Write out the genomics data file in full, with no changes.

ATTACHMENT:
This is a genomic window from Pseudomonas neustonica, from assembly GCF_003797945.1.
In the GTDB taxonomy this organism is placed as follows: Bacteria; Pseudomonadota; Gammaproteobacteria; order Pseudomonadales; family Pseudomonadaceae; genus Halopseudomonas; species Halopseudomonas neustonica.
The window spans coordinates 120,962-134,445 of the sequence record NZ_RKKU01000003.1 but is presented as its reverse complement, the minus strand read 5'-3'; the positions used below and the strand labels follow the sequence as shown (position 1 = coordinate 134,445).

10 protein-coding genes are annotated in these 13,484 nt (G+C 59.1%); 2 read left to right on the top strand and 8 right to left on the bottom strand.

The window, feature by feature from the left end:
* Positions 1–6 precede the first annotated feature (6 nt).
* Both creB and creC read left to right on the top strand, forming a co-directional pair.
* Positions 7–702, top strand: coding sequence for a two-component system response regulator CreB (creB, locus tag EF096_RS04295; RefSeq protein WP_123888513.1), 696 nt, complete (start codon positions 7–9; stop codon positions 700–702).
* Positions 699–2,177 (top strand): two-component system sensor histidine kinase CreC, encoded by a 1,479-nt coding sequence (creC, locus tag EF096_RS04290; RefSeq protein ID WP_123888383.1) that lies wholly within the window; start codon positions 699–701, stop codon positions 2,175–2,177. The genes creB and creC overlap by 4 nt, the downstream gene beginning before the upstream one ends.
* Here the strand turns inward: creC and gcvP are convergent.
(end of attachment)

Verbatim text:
This is a genomic window from Pseudomonas neustonica, from assembly GCF_003797945.1.
In the GTDB taxonomy this organism is placed as follows: Bacteria; Pseudomonadota; Gammaproteobacteria; order Pseudomonadales; family Pseudomonadaceae; genus Halopseudomonas; species Halopseudomonas neustonica.
The window spans coordinates 120,962-134,445 of the sequence record NZ_RKKU01000003.1 but is presented as its reverse complement, the minus strand read 5'-3'; the positions used below and the strand labels follow the sequence as shown (position 1 = coordinate 134,445).

10 protein-coding genes are annotated in these 13,484 nt (G+C 59.1%); 2 read left to right on the top strand and 8 right to left on the bottom strand.

The window, feature by feature from the left end:
* Positions 1–6 precede the first annotated feature (6 nt).
* Both creB and creC read left to right on the top strand, forming a co-directional pair.
* Positions 7–702, top strand: coding sequence for a two-component system response regulator CreB (creB, locus tag EF096_RS04295; RefSeq protein WP_123888513.1), 696 nt, complete (start codon positions 7–9; stop codon positions 700–702).
* Positions 699–2,177 (top strand): two-component system sensor histidine kinase CreC, encoded by a 1,479-nt coding sequence (creC, locus tag EF096_RS04290; RefSeq protein ID WP_123888383.1) that lies wholly within the window; start codon positions 699–701, stop codon positions 2,175–2,177. The genes creB and creC overlap by 4 nt, the downstream gene beginning before the upstream one ends.
* Here the strand turns inward: creC and gcvP are convergent.